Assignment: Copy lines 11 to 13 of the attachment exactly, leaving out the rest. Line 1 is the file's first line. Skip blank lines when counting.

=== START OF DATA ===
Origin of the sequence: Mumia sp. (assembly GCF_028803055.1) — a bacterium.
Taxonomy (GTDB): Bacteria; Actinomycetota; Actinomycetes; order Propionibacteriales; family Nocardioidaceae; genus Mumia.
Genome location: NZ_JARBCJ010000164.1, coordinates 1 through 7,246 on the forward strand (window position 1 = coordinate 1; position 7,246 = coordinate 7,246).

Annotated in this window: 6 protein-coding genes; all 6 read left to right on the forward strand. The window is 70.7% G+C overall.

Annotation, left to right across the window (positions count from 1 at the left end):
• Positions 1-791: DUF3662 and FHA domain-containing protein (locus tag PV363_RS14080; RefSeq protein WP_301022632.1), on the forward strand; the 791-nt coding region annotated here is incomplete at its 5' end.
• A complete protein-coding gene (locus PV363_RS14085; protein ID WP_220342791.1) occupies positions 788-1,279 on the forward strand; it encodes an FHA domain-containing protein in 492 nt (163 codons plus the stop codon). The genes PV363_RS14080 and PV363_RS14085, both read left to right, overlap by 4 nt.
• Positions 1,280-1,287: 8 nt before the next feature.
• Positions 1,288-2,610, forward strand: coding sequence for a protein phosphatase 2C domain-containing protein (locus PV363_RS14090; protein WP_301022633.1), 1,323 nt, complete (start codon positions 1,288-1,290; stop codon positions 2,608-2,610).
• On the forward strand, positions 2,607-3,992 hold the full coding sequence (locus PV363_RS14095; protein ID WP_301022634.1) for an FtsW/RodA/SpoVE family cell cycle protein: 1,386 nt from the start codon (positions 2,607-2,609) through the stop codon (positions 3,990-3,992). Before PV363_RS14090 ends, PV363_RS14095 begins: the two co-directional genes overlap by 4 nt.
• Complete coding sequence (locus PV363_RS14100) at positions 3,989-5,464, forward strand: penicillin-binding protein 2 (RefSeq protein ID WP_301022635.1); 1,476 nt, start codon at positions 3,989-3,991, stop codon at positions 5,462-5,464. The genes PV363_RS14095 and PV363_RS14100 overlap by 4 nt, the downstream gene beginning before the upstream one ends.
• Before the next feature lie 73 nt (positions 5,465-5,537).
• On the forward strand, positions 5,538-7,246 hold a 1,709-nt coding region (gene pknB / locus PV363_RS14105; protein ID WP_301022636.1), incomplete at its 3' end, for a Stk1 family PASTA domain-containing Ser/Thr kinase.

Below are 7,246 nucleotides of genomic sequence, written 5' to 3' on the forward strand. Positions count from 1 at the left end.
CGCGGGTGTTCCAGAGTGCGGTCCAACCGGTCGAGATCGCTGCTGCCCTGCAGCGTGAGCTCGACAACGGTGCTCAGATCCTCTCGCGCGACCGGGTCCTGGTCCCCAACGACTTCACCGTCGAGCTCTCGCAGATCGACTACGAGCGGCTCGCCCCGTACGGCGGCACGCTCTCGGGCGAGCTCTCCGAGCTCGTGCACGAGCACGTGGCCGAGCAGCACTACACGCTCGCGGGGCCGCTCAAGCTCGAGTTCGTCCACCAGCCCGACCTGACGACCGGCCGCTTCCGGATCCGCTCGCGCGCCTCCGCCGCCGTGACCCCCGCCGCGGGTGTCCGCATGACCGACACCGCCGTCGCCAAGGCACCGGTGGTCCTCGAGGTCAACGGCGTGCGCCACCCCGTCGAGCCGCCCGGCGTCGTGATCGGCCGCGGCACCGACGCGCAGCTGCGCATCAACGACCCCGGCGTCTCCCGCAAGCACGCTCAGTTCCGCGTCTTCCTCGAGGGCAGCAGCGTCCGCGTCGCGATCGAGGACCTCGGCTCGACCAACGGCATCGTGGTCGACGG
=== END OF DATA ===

• Complete coding sequence (locus PV363_RS14100) at positions 3,989-5,464, forward strand: penicillin-binding protein 2 (RefSeq protein ID WP_301022635.1); 1,476 nt, start codon at positions 3,989-3,991, stop codon at positions 5,462-5,464. The genes PV363_RS14095 and PV363_RS14100 overlap by 4 nt, the downstream gene beginning before the upstream one ends.
• Before the next feature lie 73 nt (positions 5,465-5,537).
• On the forward strand, positions 5,538-7,246 hold a 1,709-nt coding region (gene pknB / locus PV363_RS14105; protein ID WP_301022636.1), incomplete at its 3' end, for a Stk1 family PASTA domain-containing Ser/Thr kinase.